The Right Wrong Thing
on Tour November 2015
Hesitate or Respond—Either Choice Can Lead to DisasterOfficer Randy Spelling had always wanted to be a police officer, to follow in the footsteps of her brothers and her father. Not long after joining the force, she mistakenly shoots and kills Lakeisha Gibbs, a pregnant teenager. The community is outraged; Lakeisha’s family is vocal and vicious in their attacks against Spelling. Suffering from post-traumatic stress disorder, and filled with remorse, Randy is desperate to apologize to the girl’s family. Everyone, including the police chief, warns her against this, but the young police officer will not be dissuaded. Her attempt is catastrophic. Dr. Dot Meyerhoff, police psychologist, plunges herself into the investigation despite orders from the police chief to back off. Not only does the psychologist’s refusal to obey orders jeopardize her career, but her life as well, as she enlists unlikely allies and unconventional undercover work to expose the tangled net of Officer Spelling’s disastrous course.
I was intrigued by the blurb for this book, so I jumped at the chance to read it. Dr. Meyerhoff is a very "human" character. She has flaws, and we get to see them throughout the story. She has regrets, she doubts herself, she gets angry and jealous, she makes mistakes...and yet she manages to set things to rights in the end.
This book tells a very timely story, with all of the issues law enforcement officers are facing these days. It comes from the psychological perspective, which is something new and different for me. The story is interesting, well-written, thrilling and has a lot of twists and turns to keep you guessing.
While this is the second book in the series, it is easily read as a stand alone--and I look forward to reading more stories of Dot in the future.
**I received a copy of this book in exchange for an honest review. All thoughts and opinions are entirely my own.**
Praise for Ellen Kirschman & the Dot Meyerhoff Mystery Series:“Ellen Kirschmann’s Dot Meyerhoff is the most intriguing character in contemporary fiction. Her narrations remind me of a cabbie I had in Istanbul. He drove too fast, took me down dead ends and through dangerous neighborhoods. He yelled at pedestrians and cursed at dogs. And just when I finally decided he was hopelessly lost, he delivered me safe and sound to just they place I wanted to be and left me on the sidewalk, shaking and smiling.”
—J. Michael Orenduff, award-winning author of the "Pot Thief" murder mystery series“Ellen Kirschman is a no-nonsense writer. She manages to set the scene smartly, populate it with sharply drawn personalities, and pour the story over us without wasting a word. Her confident wit, energetic prose, and special insight into the workings of the human mind make The Right Wrong Thing an outstanding read. In this timely novel of strained community relationships, where police department psychologist Dr. Dot Meyerhoff is held hostage in a way, there's no relief from the suspense and the exciting journey into the motivations of people on both sides of the law. But even as Dot is pushed to the limit, she's determined to do the next right thing, no matter the cost.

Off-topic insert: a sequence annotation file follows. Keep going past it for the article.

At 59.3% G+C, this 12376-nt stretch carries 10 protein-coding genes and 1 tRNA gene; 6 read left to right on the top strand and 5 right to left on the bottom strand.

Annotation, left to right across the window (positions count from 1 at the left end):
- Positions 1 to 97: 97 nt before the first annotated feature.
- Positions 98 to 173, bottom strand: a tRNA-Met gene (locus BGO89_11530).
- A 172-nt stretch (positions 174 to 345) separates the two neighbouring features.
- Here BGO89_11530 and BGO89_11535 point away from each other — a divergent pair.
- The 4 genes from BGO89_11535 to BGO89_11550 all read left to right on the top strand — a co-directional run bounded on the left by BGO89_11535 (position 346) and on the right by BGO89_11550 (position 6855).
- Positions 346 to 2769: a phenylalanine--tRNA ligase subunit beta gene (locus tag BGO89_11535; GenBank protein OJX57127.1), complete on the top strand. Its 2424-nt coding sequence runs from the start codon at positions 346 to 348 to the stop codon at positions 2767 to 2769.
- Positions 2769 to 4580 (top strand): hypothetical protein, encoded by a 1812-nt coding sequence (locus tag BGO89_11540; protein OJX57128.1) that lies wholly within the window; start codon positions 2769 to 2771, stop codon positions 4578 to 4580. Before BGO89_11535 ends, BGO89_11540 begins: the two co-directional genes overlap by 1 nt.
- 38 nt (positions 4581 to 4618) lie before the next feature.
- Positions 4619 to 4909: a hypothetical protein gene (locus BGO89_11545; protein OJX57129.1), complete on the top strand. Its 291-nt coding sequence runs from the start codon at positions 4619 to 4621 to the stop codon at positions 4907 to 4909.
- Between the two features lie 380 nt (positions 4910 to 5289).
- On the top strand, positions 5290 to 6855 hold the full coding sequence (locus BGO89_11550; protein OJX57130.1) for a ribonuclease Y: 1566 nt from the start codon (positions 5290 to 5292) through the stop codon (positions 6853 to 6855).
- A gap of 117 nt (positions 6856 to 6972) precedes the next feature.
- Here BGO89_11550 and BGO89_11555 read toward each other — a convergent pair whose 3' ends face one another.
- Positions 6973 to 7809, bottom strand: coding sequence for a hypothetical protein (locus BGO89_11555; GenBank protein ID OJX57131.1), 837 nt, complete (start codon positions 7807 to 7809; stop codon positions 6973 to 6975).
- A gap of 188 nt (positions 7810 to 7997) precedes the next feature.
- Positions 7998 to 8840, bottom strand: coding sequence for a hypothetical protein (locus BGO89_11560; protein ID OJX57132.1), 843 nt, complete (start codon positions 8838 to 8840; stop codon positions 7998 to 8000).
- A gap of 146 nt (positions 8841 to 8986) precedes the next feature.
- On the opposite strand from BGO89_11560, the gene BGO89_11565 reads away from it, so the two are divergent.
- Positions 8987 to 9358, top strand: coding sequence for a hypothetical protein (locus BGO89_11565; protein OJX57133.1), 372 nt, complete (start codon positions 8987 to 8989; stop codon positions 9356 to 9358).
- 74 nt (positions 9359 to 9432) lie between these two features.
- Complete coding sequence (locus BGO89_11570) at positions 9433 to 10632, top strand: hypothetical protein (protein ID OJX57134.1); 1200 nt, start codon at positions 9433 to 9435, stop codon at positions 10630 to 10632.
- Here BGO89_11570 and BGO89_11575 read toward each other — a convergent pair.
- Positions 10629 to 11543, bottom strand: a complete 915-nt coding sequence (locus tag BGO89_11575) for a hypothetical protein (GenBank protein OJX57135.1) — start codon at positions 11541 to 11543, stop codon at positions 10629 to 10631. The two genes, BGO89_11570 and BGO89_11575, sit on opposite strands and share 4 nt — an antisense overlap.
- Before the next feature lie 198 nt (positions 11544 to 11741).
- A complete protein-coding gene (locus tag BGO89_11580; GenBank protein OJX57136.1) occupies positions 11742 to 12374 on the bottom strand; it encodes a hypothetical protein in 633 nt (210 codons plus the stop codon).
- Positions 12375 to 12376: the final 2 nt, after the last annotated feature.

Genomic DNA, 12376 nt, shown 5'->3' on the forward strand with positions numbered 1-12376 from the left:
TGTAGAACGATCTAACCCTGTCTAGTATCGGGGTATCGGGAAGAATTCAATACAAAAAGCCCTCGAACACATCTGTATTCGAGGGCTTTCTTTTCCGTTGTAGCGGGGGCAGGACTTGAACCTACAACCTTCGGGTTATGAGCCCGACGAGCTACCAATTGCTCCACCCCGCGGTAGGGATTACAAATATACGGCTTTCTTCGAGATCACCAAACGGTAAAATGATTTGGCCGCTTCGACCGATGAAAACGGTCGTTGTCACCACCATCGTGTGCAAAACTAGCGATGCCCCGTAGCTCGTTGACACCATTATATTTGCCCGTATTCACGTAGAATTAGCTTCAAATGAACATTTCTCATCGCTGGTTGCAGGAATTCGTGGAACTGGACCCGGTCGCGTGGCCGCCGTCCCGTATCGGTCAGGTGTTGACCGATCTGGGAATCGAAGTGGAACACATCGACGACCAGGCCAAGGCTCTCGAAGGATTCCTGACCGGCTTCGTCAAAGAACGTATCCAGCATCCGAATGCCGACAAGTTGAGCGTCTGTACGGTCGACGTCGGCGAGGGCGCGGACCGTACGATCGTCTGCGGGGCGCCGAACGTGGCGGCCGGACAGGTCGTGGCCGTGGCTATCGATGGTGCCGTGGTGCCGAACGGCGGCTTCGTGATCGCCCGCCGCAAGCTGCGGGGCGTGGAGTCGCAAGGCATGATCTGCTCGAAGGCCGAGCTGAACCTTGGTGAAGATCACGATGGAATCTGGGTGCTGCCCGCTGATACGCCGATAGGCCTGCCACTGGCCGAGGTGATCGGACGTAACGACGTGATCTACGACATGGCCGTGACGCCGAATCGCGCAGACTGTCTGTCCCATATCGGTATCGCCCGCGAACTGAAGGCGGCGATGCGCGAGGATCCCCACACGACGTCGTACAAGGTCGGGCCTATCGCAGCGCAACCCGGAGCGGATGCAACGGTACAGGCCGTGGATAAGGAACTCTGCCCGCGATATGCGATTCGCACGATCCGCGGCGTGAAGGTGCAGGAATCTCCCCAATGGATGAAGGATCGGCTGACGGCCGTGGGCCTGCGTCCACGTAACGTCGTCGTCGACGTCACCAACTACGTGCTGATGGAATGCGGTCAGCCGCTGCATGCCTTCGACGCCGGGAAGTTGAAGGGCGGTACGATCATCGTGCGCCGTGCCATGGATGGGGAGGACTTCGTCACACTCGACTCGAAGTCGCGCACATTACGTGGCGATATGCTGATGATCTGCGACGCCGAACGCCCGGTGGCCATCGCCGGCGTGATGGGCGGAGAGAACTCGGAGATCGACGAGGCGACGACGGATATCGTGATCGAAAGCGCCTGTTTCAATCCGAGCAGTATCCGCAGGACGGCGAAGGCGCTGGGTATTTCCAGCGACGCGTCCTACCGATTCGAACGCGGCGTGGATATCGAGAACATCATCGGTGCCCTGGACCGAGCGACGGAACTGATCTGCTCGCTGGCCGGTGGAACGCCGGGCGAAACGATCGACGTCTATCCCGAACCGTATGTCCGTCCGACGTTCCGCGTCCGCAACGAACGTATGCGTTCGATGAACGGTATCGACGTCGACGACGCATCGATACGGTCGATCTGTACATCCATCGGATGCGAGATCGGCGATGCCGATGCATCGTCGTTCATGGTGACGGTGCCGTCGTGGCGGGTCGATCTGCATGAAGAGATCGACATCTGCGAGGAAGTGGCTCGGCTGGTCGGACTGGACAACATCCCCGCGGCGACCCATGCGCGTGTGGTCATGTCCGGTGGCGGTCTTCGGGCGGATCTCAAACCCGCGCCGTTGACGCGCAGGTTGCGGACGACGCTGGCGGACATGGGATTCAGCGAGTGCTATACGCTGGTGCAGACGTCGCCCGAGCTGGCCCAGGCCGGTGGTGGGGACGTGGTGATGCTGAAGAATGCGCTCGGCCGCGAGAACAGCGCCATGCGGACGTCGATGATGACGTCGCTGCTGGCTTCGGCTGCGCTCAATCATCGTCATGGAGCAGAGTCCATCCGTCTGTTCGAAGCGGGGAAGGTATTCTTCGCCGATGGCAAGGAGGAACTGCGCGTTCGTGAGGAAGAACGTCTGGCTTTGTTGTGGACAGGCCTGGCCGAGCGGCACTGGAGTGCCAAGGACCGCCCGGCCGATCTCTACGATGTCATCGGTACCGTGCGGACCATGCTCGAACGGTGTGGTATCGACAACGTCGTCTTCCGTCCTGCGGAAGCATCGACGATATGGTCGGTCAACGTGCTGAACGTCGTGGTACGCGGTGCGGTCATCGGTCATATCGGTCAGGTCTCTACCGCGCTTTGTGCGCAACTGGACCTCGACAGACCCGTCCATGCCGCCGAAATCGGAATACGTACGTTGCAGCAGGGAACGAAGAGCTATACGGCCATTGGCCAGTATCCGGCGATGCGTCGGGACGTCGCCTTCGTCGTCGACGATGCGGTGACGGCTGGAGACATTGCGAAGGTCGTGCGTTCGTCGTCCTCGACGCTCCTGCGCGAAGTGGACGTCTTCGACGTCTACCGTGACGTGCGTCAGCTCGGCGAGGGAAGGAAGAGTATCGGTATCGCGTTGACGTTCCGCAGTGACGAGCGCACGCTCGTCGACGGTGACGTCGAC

—Camille Minichino, physicist and award-winning author of the Periodic Table mystery series
“[A] breathtaking first novel by an author with the writing skills of a seasoned veteran. . . . Burying Ben rings with authenticity, about real cops and a real cop therapist that everyone will enjoy.”
—Allen R. Kates, author of CopShock: Surviving Posttraumatic Stress Disorder (PTSD)
Author Bio:Ellen Kirschman, Ph.D. is a clinical psychologist in independent practice. She is a member of the International Association of Chiefs of Police, the Society for the Study of Police and Criminal Psychology, the American Psychological Association, and the International Association of Women in Law Enforcement. She is the recipient of the California Psychological Association's 2014 award for distinguished contribution to psychology as well as the American Psychological Association's 2010 award for outstanding contribution to the actice of police and public safety psychology. Ellen is the author of the award-winning I Love a Cop: What Police Families Need to Know, I Love a Fire Fighter: What the Family Needs to Know, and lead author of Counseling Cops: What Clinicians Need to Know (2013). Her debut novel, Burying Ben: A Dot Meyerhoff Mystery (2013) is about police suicide told from the perspective of the psychologist. Ellen and her husband live in Redwood City, California.
Please, note, in no way does Ms Kirschman condone unjustified brutality at the hands of police. She offers insight into the other side of a possible situation. The possible outcome is very moving, and thought provoking.